The effect of bacterially-dense environments on the development and immune defences of the blowfly Lucilia sericata
AffiliationUniversity of Lincoln
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AbstractCompetitive interactions between insects and microbes and the associated cost of development in bacterially-dense environments are investigated using the blowfly Lucilia sericata (Meigen) (Diptera: Calliphoridae) as a model. The effects of developing in a bacterially-dense environment are measured by assessing the fitness consequences of competition using the pathogen Staphylococcus aureus. Fitness is quantified in terms of larval survival, puparial development and adult emergence.The influence of bacteria on larval immune defences is investigated using optical density to assess whether antibacterial potency of the larval excretion/secretion changes in response to the degree of contamination of the larval environment. The results obtained demonstrate that bacterial presence has no detrimental effect on survival of L. sericata from egg to adult eclosion, or on puparial size. Additionally, the level of microbial contamination of larvae has no effect on the antibacterial potency of the larval excretion/secretion. These findings confirm that larval antibacterial activity is not induced by the presence of environmental bacteria but is produced constitutively.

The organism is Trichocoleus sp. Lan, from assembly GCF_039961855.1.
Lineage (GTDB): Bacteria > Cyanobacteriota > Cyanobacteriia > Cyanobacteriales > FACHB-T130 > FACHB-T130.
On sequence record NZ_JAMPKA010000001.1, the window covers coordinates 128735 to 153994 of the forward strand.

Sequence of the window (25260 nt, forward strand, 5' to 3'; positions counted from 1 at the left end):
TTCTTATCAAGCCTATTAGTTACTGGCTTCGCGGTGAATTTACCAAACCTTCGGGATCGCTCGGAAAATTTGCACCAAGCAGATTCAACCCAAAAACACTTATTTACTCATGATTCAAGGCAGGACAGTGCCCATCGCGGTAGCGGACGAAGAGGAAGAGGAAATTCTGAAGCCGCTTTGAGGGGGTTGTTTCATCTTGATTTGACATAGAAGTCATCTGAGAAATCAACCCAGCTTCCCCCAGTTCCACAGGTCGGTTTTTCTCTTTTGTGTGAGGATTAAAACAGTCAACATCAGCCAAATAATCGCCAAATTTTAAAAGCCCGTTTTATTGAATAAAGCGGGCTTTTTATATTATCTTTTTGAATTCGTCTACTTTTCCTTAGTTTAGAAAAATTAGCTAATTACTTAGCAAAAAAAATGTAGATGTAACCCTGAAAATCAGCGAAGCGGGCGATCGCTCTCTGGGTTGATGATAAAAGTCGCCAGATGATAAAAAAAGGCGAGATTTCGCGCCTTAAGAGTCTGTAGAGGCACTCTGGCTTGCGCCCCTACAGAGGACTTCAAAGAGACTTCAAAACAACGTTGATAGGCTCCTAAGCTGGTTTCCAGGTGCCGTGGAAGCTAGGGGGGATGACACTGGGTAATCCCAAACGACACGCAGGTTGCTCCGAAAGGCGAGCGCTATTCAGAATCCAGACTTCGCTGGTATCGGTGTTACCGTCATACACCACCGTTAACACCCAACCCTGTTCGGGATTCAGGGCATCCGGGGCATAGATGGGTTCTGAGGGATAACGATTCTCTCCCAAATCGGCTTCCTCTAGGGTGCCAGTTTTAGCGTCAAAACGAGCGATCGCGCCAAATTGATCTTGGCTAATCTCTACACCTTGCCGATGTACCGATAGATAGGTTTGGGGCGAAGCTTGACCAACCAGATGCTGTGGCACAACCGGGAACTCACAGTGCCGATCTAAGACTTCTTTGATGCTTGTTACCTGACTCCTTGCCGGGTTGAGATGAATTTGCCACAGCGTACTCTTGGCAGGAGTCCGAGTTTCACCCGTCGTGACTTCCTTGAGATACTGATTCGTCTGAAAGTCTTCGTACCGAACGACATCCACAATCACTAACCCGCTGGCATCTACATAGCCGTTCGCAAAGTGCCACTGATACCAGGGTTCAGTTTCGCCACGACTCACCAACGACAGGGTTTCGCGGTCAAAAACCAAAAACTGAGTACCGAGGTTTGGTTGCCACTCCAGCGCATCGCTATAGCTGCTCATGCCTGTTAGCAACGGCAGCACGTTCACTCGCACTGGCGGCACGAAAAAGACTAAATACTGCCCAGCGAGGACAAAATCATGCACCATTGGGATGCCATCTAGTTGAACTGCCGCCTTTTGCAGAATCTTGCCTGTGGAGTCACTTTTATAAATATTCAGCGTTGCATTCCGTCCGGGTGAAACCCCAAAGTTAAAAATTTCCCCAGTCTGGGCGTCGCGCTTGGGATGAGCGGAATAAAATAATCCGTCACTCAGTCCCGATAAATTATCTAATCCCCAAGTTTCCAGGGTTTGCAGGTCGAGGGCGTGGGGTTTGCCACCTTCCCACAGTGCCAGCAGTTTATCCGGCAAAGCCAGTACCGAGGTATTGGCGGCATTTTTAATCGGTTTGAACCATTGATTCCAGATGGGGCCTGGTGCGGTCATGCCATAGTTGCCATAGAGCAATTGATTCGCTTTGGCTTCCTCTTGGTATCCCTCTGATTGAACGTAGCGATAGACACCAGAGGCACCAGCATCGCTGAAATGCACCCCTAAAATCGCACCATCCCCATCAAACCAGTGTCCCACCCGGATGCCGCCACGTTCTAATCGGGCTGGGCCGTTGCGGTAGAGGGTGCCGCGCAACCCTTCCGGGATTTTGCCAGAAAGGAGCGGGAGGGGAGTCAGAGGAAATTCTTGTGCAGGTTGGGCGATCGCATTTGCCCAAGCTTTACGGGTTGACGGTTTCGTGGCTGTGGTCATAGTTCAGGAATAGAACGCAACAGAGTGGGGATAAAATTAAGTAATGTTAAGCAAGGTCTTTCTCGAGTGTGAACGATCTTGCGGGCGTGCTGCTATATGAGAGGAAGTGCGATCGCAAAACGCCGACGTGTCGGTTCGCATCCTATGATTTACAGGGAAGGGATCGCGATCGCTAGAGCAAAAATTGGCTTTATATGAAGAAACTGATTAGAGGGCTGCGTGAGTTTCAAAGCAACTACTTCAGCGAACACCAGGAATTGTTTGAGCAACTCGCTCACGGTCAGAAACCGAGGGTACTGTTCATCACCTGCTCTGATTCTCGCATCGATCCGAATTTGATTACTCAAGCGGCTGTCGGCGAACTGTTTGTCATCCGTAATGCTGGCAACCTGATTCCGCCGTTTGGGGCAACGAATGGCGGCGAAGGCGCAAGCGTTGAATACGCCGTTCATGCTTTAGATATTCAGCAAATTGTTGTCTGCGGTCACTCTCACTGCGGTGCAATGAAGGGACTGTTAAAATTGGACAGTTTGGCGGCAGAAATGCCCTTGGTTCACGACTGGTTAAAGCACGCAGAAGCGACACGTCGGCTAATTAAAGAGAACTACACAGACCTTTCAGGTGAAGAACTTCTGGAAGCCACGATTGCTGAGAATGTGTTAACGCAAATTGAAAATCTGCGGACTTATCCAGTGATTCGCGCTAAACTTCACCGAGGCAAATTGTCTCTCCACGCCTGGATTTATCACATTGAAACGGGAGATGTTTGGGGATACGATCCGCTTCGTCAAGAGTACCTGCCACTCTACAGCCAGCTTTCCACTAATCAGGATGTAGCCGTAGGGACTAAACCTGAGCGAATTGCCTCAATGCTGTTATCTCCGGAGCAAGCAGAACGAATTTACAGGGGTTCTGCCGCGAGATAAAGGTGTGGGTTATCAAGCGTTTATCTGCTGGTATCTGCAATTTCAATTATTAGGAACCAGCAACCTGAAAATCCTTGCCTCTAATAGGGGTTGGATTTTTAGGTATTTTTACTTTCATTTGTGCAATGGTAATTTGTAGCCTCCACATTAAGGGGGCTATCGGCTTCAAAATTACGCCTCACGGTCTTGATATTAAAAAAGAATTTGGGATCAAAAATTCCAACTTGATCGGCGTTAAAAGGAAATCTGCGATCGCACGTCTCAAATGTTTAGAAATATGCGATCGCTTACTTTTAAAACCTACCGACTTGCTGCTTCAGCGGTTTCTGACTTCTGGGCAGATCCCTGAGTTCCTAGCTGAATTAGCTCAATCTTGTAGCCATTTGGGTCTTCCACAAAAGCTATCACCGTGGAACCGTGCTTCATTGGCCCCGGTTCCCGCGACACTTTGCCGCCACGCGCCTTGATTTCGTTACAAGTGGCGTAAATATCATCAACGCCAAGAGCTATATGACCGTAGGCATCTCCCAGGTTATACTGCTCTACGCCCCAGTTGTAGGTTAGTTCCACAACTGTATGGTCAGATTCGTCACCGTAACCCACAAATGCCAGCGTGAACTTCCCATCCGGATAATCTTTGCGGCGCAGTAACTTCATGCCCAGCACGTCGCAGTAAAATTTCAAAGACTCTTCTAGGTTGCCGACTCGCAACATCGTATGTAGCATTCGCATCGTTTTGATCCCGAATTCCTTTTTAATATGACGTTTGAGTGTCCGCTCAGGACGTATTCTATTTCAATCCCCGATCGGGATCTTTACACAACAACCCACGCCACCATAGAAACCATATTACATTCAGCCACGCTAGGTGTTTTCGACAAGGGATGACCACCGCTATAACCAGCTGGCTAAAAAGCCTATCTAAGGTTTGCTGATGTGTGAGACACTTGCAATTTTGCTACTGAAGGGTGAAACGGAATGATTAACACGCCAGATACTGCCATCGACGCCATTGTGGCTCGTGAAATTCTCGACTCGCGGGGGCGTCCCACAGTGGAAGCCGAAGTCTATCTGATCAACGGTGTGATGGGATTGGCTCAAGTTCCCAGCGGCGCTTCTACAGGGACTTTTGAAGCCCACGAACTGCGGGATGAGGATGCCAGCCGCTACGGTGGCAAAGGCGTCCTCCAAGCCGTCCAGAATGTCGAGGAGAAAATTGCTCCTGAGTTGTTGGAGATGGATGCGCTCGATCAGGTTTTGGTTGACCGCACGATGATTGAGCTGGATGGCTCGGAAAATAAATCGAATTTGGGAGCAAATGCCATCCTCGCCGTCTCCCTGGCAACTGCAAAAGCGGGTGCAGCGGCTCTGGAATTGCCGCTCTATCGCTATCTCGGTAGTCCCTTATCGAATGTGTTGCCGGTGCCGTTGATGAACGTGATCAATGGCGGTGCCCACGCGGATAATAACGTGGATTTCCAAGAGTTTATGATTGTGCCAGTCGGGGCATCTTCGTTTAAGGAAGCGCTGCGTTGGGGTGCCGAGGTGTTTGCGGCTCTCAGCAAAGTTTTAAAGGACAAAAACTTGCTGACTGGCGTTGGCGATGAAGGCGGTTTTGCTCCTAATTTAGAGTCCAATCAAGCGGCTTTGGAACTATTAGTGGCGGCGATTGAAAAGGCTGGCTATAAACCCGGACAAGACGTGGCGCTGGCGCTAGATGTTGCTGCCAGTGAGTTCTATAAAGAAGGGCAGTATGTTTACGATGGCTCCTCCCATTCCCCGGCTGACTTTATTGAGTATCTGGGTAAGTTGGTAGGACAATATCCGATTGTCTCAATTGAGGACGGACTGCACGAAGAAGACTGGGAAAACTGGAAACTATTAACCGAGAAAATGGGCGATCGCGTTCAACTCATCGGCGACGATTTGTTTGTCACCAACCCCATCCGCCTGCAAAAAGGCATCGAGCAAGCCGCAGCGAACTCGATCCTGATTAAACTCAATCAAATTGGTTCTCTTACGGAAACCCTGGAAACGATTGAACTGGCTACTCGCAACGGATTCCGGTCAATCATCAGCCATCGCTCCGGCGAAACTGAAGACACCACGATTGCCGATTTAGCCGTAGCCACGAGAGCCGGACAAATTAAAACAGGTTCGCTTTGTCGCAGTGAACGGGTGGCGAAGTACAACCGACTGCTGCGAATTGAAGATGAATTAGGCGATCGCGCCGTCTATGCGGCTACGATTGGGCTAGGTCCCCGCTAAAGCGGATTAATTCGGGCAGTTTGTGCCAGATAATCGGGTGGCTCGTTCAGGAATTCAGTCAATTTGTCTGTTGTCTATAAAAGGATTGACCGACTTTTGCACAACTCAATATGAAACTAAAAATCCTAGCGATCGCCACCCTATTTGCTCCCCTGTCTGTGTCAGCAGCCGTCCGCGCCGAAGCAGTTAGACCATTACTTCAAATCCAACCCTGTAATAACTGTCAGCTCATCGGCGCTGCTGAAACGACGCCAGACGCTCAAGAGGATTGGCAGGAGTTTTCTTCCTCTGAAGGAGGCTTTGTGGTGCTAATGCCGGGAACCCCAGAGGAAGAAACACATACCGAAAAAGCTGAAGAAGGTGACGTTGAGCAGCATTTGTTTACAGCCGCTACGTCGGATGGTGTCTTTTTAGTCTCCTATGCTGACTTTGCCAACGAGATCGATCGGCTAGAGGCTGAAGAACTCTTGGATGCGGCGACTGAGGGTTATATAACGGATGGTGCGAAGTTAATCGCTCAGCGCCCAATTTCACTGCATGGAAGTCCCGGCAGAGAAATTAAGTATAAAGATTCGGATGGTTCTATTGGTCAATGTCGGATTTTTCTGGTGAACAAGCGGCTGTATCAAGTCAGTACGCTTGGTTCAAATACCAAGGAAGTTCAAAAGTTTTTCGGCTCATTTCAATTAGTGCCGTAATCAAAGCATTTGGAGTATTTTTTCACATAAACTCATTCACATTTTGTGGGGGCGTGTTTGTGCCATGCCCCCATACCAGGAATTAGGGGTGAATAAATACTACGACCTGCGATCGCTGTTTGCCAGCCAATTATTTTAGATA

CitationBarnes, K. M. and Gennard, D. E. (2011) 'The effect of bacterially-dense environments on the development and immune defences of the blowfly Lucilia sericata', Physiological Entomology, 36 (1):96